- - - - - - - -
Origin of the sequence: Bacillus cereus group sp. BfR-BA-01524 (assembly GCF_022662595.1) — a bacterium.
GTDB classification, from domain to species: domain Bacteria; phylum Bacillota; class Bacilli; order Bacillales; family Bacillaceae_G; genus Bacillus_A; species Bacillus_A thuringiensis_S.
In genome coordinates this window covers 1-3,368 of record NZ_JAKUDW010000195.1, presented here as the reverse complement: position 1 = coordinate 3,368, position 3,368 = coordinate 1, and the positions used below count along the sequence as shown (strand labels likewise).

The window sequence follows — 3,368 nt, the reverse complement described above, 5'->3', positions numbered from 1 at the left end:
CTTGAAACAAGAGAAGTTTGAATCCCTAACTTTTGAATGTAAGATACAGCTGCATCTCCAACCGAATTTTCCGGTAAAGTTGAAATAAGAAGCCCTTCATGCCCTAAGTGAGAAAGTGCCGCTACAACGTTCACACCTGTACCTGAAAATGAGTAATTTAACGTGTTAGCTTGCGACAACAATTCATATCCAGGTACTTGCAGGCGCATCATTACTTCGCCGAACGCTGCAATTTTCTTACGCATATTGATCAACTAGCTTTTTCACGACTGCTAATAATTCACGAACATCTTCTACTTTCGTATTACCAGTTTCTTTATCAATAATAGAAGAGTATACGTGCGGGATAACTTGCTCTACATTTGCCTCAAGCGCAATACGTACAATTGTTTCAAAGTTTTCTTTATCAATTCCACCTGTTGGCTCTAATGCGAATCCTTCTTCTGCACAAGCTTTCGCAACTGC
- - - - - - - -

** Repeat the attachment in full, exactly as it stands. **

Origin of the sequence: Bacillus cereus group sp. BfR-BA-01524 (assembly GCF_022662595.1) — a bacterium.
GTDB classification, from domain to species: domain Bacteria; phylum Bacillota; class Bacilli; order Bacillales; family Bacillaceae_G; genus Bacillus_A; species Bacillus_A thuringiensis_S.
In genome coordinates this window covers 1-3,368 of record NZ_JAKUDW010000195.1, presented here as the reverse complement: position 1 = coordinate 3,368, position 3,368 = coordinate 1, and the positions used below count along the sequence as shown (strand labels likewise).

The window sequence follows — 3,368 nt, the reverse complement described above, 5'->3', positions numbered from 1 at the left end:
CTTGAAACAAGAGAAGTTTGAATCCCTAACTTTTGAATGTAAGATACAGCTGCATCTCCAACCGAATTTTCCGGTAAAGTTGAAATAAGAAGCCCTTCATGCCCTAAGTGAGAAAGTGCCGCTACAACGTTCACACCTGTACCTGAAAATGAGTAATTTAACGTGTTAGCTTGCGACAACAATTCATATCCAGGTACTTGCAGGCGCATCATTACTTCGCCGAACGCTGCAATTTTCTTACGCATATTGATCAACTAGCTTTTTCACGACTGCTAATAATTCACGAACATCTTCTACTTTCGTATTACCAGTTTCTTTATCAATAATAGAAGAGTATACGTGCGGGATAACTTGCTCTACATTTGCCTCAAGCGCAATACGTACAATTGTTTCAAAGTTTTCTTTATCAATTCCACCTGTTGGCTCTAATGCGAATCCTTCTTCTGCACAAGCTTTCGCAACTGC